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Reachable on arrival clause – modified Exxonvoy 1969 form – clause held operative to allow shipowners demurrage for delay caused by congestion.

The facts

The vessel was delayed at the loading port for about 9 days due to congestion.

The charterparty contained a clause allowing for notice of readiness to be given upon arrival at the customary anchorage, berth or no berth and excusing the charterers for delay in reaching a berth due to no fault of their own.

The charterparty also contained a “reachable on arrival” clause upon which the owners relied to claim demurrage.


The two arbitrators appointed were unable to agree and referred the matter to an umpire. The umpire found in favour of charterers but prepared a stated case for the Commercial Court.

Mocatta J found in favour of the shipowners and accepted the argument that the exemption for delay in favour of the charterers only became operative once they had fulfilled their primary obligation of providing a berth reachable on arrival.

The Court of Appeal (Laughton, O’Connor and Fox LJJ) agreed with the umpire but a unanimous House of Lords (Lord Diplock, Lord Fraser of Tullybelton, Lord Scarman, Lord Roskill and Lord Brandon of Oakbrook – judgment given by Lord Roskill) agreed with Mocatta J in giving precedence to the “reachable on arrival” clause.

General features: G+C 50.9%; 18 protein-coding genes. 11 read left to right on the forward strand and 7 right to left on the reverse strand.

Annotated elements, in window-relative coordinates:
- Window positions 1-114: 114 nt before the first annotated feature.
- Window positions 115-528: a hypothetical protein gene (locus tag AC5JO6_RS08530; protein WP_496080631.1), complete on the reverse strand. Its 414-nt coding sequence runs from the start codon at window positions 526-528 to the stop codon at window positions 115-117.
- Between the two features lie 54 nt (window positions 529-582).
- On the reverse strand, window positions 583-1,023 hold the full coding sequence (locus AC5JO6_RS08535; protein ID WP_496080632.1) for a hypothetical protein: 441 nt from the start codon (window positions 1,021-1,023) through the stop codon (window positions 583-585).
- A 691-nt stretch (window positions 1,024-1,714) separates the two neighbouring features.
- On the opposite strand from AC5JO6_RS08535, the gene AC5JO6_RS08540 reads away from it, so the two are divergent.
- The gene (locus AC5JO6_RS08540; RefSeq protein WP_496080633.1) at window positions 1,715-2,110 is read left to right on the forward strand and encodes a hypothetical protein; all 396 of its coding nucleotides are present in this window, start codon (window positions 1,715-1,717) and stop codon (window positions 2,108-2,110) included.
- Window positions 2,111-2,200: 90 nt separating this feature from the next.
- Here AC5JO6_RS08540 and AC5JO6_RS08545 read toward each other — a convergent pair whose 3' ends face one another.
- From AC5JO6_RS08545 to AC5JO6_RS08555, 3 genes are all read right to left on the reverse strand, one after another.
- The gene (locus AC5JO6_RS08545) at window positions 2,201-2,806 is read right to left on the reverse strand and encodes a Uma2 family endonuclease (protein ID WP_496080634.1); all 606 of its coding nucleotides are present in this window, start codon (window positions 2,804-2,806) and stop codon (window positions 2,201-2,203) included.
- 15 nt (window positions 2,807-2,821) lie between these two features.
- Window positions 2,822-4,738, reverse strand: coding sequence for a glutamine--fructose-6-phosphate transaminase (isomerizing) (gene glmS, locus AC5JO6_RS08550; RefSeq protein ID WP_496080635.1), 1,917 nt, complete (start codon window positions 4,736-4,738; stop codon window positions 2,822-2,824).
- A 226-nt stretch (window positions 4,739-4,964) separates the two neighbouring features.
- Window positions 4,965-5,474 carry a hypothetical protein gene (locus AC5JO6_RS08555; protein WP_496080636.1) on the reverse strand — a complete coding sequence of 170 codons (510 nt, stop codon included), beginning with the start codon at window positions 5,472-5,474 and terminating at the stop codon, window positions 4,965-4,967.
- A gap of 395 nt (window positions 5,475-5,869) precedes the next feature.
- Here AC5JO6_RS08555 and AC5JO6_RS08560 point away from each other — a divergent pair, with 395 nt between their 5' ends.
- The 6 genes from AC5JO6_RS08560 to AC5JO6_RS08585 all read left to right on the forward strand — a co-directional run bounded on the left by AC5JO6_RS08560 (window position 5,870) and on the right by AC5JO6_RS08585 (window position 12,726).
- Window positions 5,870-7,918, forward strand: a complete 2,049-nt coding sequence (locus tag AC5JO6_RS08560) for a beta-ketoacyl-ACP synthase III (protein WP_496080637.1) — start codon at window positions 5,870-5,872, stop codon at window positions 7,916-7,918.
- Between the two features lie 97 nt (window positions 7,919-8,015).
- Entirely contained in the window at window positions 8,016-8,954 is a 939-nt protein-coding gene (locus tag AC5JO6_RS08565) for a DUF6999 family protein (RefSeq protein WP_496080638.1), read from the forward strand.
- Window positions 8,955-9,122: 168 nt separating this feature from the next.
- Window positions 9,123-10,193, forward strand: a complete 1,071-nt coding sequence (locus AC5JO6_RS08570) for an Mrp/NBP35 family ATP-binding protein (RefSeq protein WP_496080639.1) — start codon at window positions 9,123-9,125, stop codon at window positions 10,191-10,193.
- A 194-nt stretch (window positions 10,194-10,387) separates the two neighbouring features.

The respective clauses relied on by the parties to position the risk of delay due congestion were clearly contradictory. A more pleasing result could have been obtained by recognizing that the parties often intend natural impediments to be treated differently to man-made obstructions.

“Reachable on arrival” applies more readily to natural impediments eg tides. “Berth or no berth”, on the other hand, fits in with congestion. This approach reconciles the apparent contradiction in the clauses and would have allowed the charterers to succeed.

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Charter Party Casebook